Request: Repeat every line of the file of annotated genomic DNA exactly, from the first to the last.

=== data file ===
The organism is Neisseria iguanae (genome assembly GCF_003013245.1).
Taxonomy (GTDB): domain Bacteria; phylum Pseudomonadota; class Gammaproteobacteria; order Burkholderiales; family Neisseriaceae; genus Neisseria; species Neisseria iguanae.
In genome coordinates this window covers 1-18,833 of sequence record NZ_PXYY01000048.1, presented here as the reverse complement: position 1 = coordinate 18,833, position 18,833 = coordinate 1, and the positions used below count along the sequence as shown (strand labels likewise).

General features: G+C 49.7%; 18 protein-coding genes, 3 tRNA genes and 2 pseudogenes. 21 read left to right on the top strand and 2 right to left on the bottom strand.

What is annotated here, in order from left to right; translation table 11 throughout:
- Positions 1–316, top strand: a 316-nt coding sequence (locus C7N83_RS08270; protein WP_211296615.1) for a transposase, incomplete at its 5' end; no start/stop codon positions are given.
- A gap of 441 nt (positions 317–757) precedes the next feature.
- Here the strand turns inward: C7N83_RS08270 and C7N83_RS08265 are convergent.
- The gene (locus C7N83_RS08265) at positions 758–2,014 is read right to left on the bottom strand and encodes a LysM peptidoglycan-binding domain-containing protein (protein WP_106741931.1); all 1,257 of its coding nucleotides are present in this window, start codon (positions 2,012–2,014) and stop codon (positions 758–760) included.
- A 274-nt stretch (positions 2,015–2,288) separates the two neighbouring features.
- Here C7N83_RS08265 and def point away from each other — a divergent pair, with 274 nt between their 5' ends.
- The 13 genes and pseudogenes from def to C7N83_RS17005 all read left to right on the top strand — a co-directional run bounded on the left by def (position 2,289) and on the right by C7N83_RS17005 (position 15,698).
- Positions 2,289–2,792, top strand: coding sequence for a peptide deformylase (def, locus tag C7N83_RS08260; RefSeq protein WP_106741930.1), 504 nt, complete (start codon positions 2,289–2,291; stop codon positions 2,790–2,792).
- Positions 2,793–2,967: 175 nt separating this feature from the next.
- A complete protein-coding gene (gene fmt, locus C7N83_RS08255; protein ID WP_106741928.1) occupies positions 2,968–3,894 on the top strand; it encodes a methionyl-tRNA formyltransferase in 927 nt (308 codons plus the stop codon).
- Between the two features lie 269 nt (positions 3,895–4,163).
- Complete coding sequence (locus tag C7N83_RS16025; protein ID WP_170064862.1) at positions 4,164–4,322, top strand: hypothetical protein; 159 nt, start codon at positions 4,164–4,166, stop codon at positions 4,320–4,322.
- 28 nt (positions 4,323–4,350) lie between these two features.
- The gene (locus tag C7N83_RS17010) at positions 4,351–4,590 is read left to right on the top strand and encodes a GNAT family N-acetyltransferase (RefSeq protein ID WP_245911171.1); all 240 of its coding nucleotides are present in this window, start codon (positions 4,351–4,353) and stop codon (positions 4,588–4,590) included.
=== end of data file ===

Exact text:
The organism is Neisseria iguanae (genome assembly GCF_003013245.1).
Taxonomy (GTDB): domain Bacteria; phylum Pseudomonadota; class Gammaproteobacteria; order Burkholderiales; family Neisseriaceae; genus Neisseria; species Neisseria iguanae.
In genome coordinates this window covers 1-18,833 of sequence record NZ_PXYY01000048.1, presented here as the reverse complement: position 1 = coordinate 18,833, position 18,833 = coordinate 1, and the positions used below count along the sequence as shown (strand labels likewise).

General features: G+C 49.7%; 18 protein-coding genes, 3 tRNA genes and 2 pseudogenes. 21 read left to right on the top strand and 2 right to left on the bottom strand.

What is annotated here, in order from left to right; translation table 11 throughout:
- Positions 1–316, top strand: a 316-nt coding sequence (locus C7N83_RS08270; protein WP_211296615.1) for a transposase, incomplete at its 5' end; no start/stop codon positions are given.
- A gap of 441 nt (positions 317–757) precedes the next feature.
- Here the strand turns inward: C7N83_RS08270 and C7N83_RS08265 are convergent.
- The gene (locus C7N83_RS08265) at positions 758–2,014 is read right to left on the bottom strand and encodes a LysM peptidoglycan-binding domain-containing protein (protein WP_106741931.1); all 1,257 of its coding nucleotides are present in this window, start codon (positions 2,012–2,014) and stop codon (positions 758–760) included.
- A 274-nt stretch (positions 2,015–2,288) separates the two neighbouring features.
- Here C7N83_RS08265 and def point away from each other — a divergent pair, with 274 nt between their 5' ends.
- The 13 genes and pseudogenes from def to C7N83_RS17005 all read left to right on the top strand — a co-directional run bounded on the left by def (position 2,289) and on the right by C7N83_RS17005 (position 15,698).
- Positions 2,289–2,792, top strand: coding sequence for a peptide deformylase (def, locus tag C7N83_RS08260; RefSeq protein WP_106741930.1), 504 nt, complete (start codon positions 2,289–2,291; stop codon positions 2,790–2,792).
- Positions 2,793–2,967: 175 nt separating this feature from the next.
- A complete protein-coding gene (gene fmt, locus C7N83_RS08255; protein ID WP_106741928.1) occupies positions 2,968–3,894 on the top strand; it encodes a methionyl-tRNA formyltransferase in 927 nt (308 codons plus the stop codon).
- Between the two features lie 269 nt (positions 3,895–4,163).
- Complete coding sequence (locus tag C7N83_RS16025; protein ID WP_170064862.1) at positions 4,164–4,322, top strand: hypothetical protein; 159 nt, start codon at positions 4,164–4,166, stop codon at positions 4,320–4,322.
- 28 nt (positions 4,323–4,350) lie between these two features.
- The gene (locus tag C7N83_RS17010) at positions 4,351–4,590 is read left to right on the top strand and encodes a GNAT family N-acetyltransferase (RefSeq protein ID WP_245911171.1); all 240 of its coding nucleotides are present in this window, start codon (positions 4,351–4,353) and stop codon (positions 4,588–4,590) included.